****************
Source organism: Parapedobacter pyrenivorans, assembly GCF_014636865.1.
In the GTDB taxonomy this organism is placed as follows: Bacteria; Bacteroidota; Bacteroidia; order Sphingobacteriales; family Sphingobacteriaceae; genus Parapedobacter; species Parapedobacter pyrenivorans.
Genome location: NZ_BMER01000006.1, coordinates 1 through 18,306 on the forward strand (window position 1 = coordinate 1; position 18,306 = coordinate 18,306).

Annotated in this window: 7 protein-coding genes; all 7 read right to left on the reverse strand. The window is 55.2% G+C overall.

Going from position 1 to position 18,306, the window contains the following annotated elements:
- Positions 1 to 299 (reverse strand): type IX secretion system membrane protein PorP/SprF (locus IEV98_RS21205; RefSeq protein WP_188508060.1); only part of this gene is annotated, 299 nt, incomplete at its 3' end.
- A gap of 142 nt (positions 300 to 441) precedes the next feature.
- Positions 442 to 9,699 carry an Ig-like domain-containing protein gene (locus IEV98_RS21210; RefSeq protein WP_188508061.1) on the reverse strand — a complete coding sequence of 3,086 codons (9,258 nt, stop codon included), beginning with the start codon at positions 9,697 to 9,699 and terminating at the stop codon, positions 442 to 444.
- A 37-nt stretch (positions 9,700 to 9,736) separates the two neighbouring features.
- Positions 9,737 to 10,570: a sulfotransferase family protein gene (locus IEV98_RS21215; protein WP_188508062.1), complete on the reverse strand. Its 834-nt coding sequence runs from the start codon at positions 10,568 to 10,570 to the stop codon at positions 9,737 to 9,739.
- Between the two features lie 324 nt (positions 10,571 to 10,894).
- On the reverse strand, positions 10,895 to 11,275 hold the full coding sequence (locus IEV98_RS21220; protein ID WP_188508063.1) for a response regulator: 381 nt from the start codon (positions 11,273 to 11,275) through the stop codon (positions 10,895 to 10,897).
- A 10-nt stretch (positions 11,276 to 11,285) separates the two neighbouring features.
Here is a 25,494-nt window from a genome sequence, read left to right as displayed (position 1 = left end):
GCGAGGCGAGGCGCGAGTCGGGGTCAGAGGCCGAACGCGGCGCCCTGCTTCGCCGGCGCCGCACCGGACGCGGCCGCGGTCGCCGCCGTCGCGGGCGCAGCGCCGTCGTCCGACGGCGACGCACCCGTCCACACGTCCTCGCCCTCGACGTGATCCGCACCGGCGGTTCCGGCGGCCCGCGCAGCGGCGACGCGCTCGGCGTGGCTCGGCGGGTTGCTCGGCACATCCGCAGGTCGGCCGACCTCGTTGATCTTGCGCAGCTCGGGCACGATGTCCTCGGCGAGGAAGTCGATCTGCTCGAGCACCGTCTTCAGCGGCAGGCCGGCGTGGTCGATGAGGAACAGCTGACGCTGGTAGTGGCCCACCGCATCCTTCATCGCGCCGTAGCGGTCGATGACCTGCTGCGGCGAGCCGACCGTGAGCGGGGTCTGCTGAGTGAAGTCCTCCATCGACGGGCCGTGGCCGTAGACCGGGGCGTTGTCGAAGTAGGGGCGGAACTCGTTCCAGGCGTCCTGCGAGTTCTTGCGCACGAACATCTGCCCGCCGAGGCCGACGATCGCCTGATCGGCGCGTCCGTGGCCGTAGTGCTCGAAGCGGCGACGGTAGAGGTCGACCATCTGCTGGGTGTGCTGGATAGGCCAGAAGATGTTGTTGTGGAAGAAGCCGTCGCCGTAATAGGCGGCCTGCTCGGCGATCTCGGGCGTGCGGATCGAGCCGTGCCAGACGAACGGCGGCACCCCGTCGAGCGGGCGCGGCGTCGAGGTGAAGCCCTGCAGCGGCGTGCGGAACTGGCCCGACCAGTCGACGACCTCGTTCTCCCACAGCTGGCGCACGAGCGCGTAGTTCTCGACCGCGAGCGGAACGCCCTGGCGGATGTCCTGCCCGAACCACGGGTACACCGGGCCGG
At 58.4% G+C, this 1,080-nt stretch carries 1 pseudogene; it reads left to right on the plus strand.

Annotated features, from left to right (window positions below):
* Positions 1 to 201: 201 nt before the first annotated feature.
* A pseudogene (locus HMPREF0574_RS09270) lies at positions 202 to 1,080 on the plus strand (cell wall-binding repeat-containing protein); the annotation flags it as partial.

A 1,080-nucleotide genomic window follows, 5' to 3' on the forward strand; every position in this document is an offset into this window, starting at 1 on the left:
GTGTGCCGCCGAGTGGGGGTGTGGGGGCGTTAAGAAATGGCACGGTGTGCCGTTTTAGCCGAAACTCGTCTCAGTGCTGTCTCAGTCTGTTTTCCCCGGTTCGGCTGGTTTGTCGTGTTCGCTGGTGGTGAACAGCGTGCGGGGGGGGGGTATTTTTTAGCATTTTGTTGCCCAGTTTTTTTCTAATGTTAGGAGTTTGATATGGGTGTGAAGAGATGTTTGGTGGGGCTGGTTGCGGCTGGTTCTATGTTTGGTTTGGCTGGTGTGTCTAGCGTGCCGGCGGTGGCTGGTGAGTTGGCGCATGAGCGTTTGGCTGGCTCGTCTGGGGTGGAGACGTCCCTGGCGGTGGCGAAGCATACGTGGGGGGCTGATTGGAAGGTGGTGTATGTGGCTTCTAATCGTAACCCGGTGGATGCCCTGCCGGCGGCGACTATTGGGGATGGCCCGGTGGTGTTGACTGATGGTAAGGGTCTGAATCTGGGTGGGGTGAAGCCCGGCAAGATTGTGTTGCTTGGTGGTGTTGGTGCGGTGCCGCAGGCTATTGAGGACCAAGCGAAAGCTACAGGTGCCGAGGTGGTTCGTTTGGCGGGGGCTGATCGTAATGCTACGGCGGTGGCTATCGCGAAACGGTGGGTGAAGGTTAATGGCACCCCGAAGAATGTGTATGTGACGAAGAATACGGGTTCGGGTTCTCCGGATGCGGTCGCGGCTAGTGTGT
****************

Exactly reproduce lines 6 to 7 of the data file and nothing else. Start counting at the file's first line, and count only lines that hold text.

- Positions 1 to 299 (reverse strand): type IX secretion system membrane protein PorP/SprF (locus IEV98_RS21205; RefSeq protein WP_188508060.1); only part of this gene is annotated, 299 nt, incomplete at its 3' end.
- A gap of 142 nt (positions 300 to 441) precedes the next feature.